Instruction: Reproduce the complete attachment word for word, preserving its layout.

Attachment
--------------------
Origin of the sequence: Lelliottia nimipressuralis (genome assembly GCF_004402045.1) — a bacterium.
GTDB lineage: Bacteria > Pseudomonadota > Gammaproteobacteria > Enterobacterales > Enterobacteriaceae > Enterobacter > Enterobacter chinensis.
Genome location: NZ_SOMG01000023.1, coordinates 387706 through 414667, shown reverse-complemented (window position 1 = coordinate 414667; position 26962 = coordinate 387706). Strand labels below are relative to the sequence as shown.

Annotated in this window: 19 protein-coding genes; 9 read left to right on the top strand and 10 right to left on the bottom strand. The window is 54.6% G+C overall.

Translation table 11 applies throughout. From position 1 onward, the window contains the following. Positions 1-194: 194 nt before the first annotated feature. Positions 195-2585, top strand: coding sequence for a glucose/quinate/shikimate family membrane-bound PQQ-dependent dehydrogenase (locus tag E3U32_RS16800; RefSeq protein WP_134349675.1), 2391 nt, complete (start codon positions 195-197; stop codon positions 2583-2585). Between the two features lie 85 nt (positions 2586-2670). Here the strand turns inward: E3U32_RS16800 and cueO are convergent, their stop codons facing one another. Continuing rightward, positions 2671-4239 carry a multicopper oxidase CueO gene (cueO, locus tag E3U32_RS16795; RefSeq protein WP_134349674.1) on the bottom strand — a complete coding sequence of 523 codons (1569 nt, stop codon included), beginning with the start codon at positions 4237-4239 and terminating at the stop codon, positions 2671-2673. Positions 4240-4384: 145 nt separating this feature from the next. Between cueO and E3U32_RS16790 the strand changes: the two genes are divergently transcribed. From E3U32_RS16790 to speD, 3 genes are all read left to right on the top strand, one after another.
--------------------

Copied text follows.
Origin of the sequence: Lelliottia nimipressuralis (genome assembly GCF_004402045.1) — a bacterium.
GTDB lineage: Bacteria > Pseudomonadota > Gammaproteobacteria > Enterobacterales > Enterobacteriaceae > Enterobacter > Enterobacter chinensis.
Genome location: NZ_SOMG01000023.1, coordinates 387706 through 414667, shown reverse-complemented (window position 1 = coordinate 414667; position 26962 = coordinate 387706). Strand labels below are relative to the sequence as shown.

Annotated in this window: 19 protein-coding genes; 9 read left to right on the top strand and 10 right to left on the bottom strand. The window is 54.6% G+C overall.

Translation table 11 applies throughout. From position 1 onward, the window contains the following. Positions 1-194: 194 nt before the first annotated feature. Positions 195-2585, top strand: coding sequence for a glucose/quinate/shikimate family membrane-bound PQQ-dependent dehydrogenase (locus tag E3U32_RS16800; RefSeq protein WP_134349675.1), 2391 nt, complete (start codon positions 195-197; stop codon positions 2583-2585). Between the two features lie 85 nt (positions 2586-2670). Here the strand turns inward: E3U32_RS16800 and cueO are convergent, their stop codons facing one another. Continuing rightward, positions 2671-4239 carry a multicopper oxidase CueO gene (cueO, locus tag E3U32_RS16795; RefSeq protein WP_134349674.1) on the bottom strand — a complete coding sequence of 523 codons (1569 nt, stop codon included), beginning with the start codon at positions 4237-4239 and terminating at the stop codon, positions 2671-2673. Positions 4240-4384: 145 nt separating this feature from the next. Between cueO and E3U32_RS16790 the strand changes: the two genes are divergently transcribed. From E3U32_RS16790 to speD, 3 genes are all read left to right on the top strand, one after another.